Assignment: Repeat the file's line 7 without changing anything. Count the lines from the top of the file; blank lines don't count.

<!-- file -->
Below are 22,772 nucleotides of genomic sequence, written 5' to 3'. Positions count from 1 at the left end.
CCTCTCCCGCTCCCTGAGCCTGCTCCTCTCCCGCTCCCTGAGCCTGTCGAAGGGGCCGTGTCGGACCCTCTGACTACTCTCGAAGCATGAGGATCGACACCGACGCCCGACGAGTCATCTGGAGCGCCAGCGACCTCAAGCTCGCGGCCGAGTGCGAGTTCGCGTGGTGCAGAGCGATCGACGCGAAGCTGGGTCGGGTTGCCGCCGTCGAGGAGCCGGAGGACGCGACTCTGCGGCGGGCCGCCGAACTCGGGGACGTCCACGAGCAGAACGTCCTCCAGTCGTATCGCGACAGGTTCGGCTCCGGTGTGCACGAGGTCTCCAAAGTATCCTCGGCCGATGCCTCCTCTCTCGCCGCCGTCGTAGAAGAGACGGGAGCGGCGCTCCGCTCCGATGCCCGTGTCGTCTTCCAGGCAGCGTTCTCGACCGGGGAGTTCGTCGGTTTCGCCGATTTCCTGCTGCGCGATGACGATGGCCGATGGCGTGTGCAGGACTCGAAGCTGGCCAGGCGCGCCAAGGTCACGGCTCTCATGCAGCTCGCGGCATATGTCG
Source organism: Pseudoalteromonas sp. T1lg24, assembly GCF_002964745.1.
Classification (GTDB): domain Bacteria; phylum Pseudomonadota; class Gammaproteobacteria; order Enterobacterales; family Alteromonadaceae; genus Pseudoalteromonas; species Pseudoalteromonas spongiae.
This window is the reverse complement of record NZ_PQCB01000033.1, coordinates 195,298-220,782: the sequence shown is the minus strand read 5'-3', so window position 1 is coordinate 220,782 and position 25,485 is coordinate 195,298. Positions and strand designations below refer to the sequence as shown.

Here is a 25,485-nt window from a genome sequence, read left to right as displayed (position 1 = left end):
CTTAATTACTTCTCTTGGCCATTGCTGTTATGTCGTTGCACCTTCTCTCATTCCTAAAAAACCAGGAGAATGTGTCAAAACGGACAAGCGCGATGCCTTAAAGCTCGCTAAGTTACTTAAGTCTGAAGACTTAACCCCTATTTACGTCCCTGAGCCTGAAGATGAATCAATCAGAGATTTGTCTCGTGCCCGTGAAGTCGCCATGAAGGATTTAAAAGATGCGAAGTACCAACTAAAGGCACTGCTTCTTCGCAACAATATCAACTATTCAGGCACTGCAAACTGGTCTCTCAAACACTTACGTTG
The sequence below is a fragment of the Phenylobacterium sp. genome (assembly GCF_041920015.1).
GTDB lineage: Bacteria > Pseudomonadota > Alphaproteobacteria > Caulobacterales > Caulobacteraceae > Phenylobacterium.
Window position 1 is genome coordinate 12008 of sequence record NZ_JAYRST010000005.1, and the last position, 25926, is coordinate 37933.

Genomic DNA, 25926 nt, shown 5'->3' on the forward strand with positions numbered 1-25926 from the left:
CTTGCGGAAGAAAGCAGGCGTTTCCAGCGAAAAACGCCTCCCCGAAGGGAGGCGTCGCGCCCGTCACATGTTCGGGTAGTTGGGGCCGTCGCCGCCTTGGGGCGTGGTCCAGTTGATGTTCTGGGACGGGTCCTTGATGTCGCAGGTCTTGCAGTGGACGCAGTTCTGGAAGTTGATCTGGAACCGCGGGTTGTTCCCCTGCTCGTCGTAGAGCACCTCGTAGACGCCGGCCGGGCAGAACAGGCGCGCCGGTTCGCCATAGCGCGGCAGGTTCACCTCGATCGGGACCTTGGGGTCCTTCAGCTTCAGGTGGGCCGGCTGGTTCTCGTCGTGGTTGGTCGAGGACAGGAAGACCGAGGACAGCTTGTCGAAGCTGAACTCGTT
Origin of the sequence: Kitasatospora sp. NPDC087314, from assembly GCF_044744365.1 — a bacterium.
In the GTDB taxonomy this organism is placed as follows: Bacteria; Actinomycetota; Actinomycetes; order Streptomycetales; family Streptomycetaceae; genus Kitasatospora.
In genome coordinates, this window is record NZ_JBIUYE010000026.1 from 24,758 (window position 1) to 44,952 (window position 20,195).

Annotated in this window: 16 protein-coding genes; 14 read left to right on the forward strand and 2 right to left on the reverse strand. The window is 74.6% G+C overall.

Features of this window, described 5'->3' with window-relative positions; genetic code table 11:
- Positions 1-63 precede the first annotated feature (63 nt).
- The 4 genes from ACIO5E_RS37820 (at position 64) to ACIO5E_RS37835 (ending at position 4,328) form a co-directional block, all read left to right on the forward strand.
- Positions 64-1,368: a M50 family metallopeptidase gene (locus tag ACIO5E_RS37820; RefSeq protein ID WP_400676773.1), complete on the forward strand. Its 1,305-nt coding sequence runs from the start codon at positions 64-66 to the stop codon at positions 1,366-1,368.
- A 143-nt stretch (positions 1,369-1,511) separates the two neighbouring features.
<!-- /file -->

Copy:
CTTAATTACTTCTCTTGGCCATTGCTGTTATGTCGTTGCACCTTCTCTCATTCCTAAAAAACCAGGAGAATGTGTCAAAACGGACAAGCGCGATGCCTTAAAGCTCGCTAAGTTACTTAAGTCTGAAGACTTAACCCCTATTTACGTCCCTGAGCCTGAAGATGAATCAATCAGAGATTTGTCTCGTGCCCGTGAAGTCGCCATGAAGGATTTAAAAGATGCGAAGTACCAACTAAAGGCACTGCTTCTTCGCAACAATATCAACTATTCAGGCACTGCAAACTGGTCTCTCAAACACTTACGTTG